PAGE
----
Miller v. California
The 1973 U.S. Supreme Court case Miller v. California created a standard, or test, for decency that became a standard for deciding cases thereafter.
The case was an opportunity for the court to revisit earlier decisions on the issue of decency and obscenity, and to adjust the court’s standards to allow for a different application of laws.
Marvin Miller was a publisher of pornographic films and publications who was charged with a misdemeanor after a resident of California complained that she received an advertisement for his wares that included graphic sex scenes. He appealed his conviction arguing that the jury in his trial was given the wrong standard for determining if his material was obscene. He argued that the standard at the time was set by Memoirs v. Massachusetts, a previous Supreme Court decision that established three criteria as a standard for unacceptable obscene material: appealing to prurient interests, patently offensive, and having no redeeming social value.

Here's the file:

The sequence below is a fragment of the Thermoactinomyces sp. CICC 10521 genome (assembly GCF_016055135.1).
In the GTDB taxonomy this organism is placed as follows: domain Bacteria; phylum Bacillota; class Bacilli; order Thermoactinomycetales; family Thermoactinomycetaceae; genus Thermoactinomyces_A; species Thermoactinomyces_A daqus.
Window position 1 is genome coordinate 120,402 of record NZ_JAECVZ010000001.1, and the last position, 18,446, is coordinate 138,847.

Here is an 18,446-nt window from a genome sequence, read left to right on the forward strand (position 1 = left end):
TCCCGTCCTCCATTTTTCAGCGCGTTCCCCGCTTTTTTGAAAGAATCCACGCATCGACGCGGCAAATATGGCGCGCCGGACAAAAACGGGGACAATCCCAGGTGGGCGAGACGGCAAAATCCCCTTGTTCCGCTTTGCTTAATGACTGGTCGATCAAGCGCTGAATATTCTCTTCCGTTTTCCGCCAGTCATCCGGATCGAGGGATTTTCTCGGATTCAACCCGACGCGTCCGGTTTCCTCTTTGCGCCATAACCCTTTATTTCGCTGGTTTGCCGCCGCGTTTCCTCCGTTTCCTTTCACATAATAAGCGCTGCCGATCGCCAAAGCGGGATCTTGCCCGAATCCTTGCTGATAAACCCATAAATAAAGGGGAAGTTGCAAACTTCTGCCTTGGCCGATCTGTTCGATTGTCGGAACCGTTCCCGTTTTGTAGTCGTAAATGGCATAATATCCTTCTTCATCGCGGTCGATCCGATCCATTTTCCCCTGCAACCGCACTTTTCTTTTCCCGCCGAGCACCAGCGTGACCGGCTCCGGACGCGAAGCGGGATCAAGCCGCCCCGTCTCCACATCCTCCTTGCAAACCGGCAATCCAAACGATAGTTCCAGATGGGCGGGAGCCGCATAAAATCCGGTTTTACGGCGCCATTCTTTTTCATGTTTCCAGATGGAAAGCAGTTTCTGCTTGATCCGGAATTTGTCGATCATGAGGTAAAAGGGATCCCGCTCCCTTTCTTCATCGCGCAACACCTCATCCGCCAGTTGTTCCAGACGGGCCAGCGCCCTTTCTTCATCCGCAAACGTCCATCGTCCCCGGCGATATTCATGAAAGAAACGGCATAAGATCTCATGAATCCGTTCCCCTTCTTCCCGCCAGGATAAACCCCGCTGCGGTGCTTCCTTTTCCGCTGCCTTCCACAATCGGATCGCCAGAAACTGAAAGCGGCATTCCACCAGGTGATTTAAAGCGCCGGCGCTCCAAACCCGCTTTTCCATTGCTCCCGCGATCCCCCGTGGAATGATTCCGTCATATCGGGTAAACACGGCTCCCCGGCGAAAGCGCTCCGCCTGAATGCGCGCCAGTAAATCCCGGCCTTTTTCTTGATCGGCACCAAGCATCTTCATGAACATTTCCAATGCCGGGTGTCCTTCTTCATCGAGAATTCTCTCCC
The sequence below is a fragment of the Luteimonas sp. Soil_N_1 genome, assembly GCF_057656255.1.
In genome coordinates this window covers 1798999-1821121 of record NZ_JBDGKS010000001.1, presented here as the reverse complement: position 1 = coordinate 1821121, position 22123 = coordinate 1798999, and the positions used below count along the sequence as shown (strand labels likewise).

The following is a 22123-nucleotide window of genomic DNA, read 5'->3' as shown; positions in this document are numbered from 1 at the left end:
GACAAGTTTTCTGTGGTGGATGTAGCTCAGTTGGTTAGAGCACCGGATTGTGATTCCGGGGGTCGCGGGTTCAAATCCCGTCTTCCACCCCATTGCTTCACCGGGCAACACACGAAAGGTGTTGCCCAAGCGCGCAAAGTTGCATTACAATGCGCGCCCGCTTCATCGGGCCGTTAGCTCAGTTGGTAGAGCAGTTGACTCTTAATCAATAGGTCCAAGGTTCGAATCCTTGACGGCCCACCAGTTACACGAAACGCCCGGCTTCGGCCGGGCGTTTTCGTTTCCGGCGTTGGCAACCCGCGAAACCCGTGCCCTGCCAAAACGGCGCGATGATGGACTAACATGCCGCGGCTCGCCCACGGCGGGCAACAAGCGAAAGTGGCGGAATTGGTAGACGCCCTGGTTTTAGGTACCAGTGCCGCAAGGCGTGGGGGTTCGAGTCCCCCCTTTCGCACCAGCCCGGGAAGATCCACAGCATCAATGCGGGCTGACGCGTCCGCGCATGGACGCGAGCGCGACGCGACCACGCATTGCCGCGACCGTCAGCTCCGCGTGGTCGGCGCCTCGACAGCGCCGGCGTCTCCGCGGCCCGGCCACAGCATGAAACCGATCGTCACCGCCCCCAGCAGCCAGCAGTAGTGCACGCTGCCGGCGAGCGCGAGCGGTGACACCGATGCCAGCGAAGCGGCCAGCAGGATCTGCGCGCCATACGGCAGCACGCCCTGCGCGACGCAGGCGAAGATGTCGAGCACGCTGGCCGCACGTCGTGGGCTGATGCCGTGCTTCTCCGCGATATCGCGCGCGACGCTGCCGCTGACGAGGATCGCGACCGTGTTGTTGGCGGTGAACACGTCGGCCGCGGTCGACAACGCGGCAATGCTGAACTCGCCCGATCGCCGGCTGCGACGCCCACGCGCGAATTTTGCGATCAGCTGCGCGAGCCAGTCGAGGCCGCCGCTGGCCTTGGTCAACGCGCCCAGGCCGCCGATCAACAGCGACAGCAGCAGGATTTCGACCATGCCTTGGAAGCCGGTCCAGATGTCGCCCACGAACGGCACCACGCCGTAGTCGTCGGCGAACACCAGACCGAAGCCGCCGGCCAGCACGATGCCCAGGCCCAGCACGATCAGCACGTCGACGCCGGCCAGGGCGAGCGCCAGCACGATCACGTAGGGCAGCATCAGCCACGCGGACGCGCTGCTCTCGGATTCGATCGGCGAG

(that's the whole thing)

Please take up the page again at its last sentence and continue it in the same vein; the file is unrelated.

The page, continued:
The Memoirs case was regarding publishing a piece of literature from 1739 called Fanny Hill. Memoirs was based on a previously-decided case, Roth v. United States (1957), that said obscene material was not protected speech under the First Amendment and that individuals applying community standards of decency were able to determine what material had socially redeeming value.
Both standards resulted in many literary and artistic works being questioned, prompting the “Banned in Boston” movement.
In revisiting both Memoirs and Roth, the court sought to refine its definition of material not protected by the Constitution through the Miller decision.
The “SLAP” test that resulted from the Miller decision includes the following criteria to determine if material is obscene and can be prohibited by state law: does it have serious Scientific, Literary, Artistic, or Political merit?